If the supplies are used for the manufacturing or sale of your product, such as shipping or packaging supplies, they will often be handled differently around tax time. Other items that can be considered supplies used for the production or manufacture of products include:

  • Chemicals used for manufacturing
  • Condiments and food supplies for a restaurant
  • Tape and boxes for packing

When supplies are used for the production or shipping of products, they are termed cost of goods when it comes to bookkeeping. These supplies will need to be inventoried at the beginning of the year so they can be calculated in the cost of goods section of your business’s financials. In the manufacturing world, sometimes the terms supplies and materials are used interchangeably. Supplies often refers to nonmanufacturing items and materials are those that will be used for the production of items.

Business Equipment

Any item that costs over $200 or $300 is often considered as equipment by default. Equipment is classified as a long-term asset and usually refers to items that will last and be used longer than a year. Equipment in a business is often referred to as tangible property.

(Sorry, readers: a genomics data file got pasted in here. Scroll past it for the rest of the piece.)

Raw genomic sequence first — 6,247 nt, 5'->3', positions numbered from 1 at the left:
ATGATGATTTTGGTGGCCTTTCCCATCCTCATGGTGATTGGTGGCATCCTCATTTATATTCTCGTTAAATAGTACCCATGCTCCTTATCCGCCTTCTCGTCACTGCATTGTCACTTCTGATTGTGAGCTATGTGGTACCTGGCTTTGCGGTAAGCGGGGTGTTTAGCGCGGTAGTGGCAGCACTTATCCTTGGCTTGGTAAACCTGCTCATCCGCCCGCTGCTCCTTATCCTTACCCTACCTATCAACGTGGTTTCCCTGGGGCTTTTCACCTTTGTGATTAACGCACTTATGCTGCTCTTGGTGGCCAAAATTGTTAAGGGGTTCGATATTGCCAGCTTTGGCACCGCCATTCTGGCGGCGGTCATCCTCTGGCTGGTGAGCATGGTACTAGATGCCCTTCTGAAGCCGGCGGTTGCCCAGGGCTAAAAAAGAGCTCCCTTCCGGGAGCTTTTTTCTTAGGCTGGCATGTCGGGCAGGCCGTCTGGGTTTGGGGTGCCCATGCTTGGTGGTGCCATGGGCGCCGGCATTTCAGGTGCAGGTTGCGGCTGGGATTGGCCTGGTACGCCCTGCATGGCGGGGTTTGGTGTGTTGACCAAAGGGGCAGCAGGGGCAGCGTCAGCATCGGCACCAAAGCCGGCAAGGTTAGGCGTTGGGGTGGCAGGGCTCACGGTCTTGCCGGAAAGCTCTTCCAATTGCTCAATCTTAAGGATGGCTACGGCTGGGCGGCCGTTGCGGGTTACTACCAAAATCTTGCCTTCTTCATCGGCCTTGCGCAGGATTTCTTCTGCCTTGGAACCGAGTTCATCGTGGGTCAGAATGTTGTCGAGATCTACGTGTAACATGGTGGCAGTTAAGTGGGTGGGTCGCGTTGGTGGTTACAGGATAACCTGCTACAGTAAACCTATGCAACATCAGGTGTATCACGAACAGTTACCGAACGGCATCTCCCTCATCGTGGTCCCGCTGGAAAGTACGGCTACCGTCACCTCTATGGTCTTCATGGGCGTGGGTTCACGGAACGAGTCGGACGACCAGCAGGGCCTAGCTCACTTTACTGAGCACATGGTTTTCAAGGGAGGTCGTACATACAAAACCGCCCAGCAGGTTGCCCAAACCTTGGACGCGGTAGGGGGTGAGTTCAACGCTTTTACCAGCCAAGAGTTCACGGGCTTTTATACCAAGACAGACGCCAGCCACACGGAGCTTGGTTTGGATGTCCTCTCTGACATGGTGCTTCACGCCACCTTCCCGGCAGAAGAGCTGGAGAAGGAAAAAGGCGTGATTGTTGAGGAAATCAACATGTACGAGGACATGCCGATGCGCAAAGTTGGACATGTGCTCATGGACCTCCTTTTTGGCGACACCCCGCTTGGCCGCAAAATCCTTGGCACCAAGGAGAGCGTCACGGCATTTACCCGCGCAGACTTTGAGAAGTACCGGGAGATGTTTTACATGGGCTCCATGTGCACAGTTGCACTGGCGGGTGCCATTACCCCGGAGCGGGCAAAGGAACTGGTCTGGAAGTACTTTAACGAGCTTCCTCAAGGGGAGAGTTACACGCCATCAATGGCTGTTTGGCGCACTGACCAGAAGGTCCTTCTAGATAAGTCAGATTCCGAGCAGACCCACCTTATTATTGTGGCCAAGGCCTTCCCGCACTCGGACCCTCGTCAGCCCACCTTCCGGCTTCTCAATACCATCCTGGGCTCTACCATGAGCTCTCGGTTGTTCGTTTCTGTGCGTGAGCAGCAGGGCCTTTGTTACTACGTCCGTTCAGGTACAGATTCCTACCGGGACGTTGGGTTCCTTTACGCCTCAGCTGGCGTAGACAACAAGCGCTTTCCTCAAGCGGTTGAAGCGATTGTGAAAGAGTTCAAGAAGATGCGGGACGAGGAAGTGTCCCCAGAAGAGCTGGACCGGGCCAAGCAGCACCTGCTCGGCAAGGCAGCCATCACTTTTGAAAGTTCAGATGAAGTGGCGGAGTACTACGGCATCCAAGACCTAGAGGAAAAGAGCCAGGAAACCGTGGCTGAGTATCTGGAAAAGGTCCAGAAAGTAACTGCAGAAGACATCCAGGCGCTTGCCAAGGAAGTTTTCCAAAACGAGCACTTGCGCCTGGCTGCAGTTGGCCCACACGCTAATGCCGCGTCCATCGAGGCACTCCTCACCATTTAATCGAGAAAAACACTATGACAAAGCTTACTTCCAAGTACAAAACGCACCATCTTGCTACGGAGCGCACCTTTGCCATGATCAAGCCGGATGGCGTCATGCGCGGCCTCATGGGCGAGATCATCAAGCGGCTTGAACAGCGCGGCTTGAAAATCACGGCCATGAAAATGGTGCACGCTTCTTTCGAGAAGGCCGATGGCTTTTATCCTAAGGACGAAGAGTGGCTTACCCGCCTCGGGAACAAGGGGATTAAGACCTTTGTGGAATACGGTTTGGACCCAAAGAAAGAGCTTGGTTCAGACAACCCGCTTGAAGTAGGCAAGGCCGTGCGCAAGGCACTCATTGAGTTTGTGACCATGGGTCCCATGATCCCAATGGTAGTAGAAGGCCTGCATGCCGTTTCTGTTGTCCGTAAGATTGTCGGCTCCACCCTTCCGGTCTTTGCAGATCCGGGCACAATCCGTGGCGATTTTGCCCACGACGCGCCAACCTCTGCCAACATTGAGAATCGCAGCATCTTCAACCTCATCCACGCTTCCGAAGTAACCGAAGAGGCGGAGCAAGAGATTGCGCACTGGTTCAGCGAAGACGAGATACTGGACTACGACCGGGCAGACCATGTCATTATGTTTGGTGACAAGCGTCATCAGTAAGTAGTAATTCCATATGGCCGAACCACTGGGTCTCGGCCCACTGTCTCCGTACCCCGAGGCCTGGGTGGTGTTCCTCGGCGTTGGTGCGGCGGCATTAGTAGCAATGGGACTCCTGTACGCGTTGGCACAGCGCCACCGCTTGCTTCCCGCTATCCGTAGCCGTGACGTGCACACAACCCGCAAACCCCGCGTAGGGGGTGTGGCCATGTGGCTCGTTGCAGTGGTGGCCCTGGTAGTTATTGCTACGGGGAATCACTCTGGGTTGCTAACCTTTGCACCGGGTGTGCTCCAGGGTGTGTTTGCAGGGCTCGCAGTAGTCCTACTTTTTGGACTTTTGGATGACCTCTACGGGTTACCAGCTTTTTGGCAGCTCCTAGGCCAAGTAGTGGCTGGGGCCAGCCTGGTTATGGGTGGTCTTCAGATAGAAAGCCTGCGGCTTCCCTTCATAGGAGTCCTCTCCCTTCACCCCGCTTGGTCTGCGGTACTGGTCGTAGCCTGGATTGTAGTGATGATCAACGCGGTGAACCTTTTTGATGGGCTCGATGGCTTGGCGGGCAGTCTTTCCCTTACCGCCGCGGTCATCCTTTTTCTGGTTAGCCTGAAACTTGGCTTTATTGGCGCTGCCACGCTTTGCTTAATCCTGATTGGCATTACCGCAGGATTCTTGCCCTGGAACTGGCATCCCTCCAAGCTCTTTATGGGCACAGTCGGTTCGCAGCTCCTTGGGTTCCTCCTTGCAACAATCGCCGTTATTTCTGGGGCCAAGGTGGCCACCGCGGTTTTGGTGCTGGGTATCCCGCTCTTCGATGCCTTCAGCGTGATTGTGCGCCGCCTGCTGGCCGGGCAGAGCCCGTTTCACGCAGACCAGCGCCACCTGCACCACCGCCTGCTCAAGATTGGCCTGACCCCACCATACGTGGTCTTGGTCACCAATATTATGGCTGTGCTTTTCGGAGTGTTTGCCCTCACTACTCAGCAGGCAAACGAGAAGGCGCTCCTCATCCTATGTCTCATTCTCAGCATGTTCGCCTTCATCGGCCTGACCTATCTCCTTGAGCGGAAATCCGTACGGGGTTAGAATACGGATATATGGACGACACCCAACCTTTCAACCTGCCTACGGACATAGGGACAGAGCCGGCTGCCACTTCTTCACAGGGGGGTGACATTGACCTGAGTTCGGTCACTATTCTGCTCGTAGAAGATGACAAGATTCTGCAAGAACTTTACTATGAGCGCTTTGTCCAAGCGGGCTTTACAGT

Some businesses are better suited to using a specific type of equipment than others. If your business is looking to expand, you may want to consider purchasing new equipment. Some of the most common types of business equipment include:

• Office Equipment: This includes computers and printers, which are essential for any business that runs on computer systems.

• Industrial Equipment: This includes machinery used in manufacturing processes and production lines.

• Commercial Kitchen Equipment: This includes food preparation equipment such as refrigerators and ovens, as well as dining tables and chairs for customers who visit often enough to warrant their own set-ups at your restaurant or cafe.

Equipment covers a range of items and includes such things like:

  • Computers
  • Printers
  • Office furniture
  • Company vehicles

Because business equipment is utilized over a longer period of time, it often depreciates. Depreciation is taken as a business deduction. Sometimes, software that is expensive can be considered business equipment or can be termed as a depreciating expense.

If the software being utilized is subscription-based with a small monthly cost, it will often be recorded for accounting purposes as a utility or an expense. If the costs are higher, you can split them over a number of years. Equipment cannot include the land or buildings a business owns.

Office Expense Accounts

Office expense accounts will cover most of the businesses expenses that are necessary for a company’s functioning, even if it is considered intangible property.

Office Expense Accounts are a great way to keep track of all the little things that go into running your business. It’s easy to forget about things like printer ink and paper, but these expenses add up quickly.